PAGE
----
Suicide doesn’t Discriminate: 6 Warning Signs that could Save someone you Love.

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Last Tuesday morning, we woke to news that designer Kate Spade had hung herself—with a scarf.

By Friday morning, the news was covering Anthony Bourdain’s suicide by hanging. As I combed the articles and updates for suicide resources, I found most of them lacking. In many cases, the juicy, morbid details took center stage over the more important topic of discussion—where to get help.

The deaths of these two individuals are devastating—not because they were prominent and successful (although they certainly were both)—but because they were two people suffering immense pain who felt that they had nowhere else to turn. Anyone reading about the suicides should have information on where to go for help, should they need it.

Because, guess what? Suicidal people read about suicide. My husband completed suicide by train in Dana Point several years ago. He had never been diagnosed with mental illness, but—unbeknownst to me—had been exhibiting the warning signs of suicide for months. Those warning signs included a preoccupation with death and suicide.

What I understand now is that suicide, much like mental illness, does not discriminate. My husband, along with Kate Spade and Anthony Bourdain, seemed to have it all: a great career and healthy relationships. And yet all three tragically chose to end their lives. And unfortunately, they aren’t anomalies.

The Centers for Disease Control and Prevention (CDC) reports that suicide rates have increased by 25 percent across the United States over the last two decades—and more than half of those who died by suicide had never been diagnosed with a mental health condition. With 45,000 lives lost to suicide in 2016 alone, this is now a critical mental health crisis.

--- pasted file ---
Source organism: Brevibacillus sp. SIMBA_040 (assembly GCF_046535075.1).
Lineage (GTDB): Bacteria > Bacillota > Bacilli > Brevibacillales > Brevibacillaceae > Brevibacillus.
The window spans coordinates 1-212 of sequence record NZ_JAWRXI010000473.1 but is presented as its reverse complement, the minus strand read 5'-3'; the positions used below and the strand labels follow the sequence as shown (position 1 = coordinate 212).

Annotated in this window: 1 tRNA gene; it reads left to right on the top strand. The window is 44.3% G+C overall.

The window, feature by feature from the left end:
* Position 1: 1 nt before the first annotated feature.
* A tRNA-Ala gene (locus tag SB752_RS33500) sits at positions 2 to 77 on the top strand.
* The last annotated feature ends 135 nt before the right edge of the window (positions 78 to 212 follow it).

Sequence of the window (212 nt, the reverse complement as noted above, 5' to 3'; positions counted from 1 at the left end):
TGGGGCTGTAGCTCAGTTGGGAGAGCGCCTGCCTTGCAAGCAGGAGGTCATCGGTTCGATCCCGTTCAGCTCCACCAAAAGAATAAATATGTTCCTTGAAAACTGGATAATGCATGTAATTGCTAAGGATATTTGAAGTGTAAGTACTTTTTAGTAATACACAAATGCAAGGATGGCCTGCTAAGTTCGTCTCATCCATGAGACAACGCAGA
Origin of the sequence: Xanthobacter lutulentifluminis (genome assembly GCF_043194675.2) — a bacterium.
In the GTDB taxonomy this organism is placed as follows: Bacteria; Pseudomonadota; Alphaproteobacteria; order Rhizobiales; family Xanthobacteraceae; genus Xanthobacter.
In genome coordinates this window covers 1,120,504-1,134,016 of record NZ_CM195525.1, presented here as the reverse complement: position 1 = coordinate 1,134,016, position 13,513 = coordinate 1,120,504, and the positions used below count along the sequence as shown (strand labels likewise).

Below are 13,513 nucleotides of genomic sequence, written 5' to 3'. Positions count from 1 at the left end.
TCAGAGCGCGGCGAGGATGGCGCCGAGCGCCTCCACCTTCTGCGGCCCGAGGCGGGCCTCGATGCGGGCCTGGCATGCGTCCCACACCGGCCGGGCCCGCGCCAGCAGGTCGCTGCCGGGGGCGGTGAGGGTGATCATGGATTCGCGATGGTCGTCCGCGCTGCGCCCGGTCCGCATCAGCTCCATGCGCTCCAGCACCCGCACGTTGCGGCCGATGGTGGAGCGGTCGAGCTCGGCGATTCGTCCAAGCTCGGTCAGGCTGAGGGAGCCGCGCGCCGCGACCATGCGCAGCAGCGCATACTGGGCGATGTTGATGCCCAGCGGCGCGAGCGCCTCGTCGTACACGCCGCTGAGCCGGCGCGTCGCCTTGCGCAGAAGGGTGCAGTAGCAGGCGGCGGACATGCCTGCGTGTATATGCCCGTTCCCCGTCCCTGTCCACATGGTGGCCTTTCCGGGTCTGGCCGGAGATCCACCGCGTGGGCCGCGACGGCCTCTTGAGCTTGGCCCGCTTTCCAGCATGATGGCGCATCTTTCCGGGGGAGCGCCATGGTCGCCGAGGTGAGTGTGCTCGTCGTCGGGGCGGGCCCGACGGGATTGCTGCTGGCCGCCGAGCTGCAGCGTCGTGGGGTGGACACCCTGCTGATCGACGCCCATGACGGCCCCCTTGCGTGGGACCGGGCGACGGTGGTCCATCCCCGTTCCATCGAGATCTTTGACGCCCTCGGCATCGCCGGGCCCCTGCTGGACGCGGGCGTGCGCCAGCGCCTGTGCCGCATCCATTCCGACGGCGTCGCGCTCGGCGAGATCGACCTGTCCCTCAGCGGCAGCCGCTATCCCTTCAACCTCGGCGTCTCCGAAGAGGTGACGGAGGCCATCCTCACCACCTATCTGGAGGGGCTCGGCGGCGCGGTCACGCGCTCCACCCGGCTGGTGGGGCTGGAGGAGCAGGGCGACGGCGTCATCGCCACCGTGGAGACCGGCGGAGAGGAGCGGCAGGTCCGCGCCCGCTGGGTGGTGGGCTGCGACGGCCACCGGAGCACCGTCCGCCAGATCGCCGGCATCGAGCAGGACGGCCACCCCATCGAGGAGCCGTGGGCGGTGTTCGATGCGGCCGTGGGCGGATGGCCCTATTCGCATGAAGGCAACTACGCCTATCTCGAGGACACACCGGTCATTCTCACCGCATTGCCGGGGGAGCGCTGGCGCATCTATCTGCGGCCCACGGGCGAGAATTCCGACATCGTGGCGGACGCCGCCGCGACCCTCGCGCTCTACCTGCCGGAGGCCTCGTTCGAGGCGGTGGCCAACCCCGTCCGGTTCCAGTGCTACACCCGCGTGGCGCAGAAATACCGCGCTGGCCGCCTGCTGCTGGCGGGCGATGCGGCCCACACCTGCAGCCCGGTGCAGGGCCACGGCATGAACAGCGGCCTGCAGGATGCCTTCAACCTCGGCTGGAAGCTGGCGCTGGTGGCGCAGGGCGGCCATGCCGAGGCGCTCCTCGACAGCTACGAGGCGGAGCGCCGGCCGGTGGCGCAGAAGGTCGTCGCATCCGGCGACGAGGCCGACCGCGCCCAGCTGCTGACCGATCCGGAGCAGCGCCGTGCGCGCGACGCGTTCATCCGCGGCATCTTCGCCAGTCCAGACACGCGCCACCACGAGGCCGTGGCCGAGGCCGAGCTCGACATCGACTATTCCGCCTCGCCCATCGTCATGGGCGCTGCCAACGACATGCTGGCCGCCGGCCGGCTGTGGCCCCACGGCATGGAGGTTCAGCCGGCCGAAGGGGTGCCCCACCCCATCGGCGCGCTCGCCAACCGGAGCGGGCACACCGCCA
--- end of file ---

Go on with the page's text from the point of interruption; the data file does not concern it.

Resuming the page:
Americans as a whole, and specifically our youth, are in drastic need of education and information. Rather than reporting morbid details, we need relevant, tactical information on suicide and the resources available to anyone who needs help. Andy Spade, Kate’s estranged husband, said that there were no warning signs. The thing is, those warning signs are easily overlooked by those not educated on them—as I was not when my husband needed me to be. The bottom line is that the average person just doesn’t know all the risk factors and warning signs for suicide.

So how can we fight this growing epidemic? We need to cut the stigma associated with mental illness. My husband never wanted to “disappoint” people, including me, by talking about his struggles. Kate Spade feared injuring her brand by seeking help. But illness is illness, whether it’s cancer or diabetes or depression or any other number of mental illnesses. Education is the key to removing that stigma and helping those in pain.

Since my husband’s death, I’ve made it my life’s mission to educate young people, along with their teachers and parents, about suicide. To help yourself or someone you love, get familiar with the warning signs for suicide:

Suicide warning signs:

Talking about it. The single most common warning sign for suicide is talking about it. If someone you know talks frequently about death, or worse, suicide, take it seriously.

Engaging in reckless behavior. There’s a reason they call it a “death wish.” Reckless behavior could be a sign that your friend or loved one wants to die.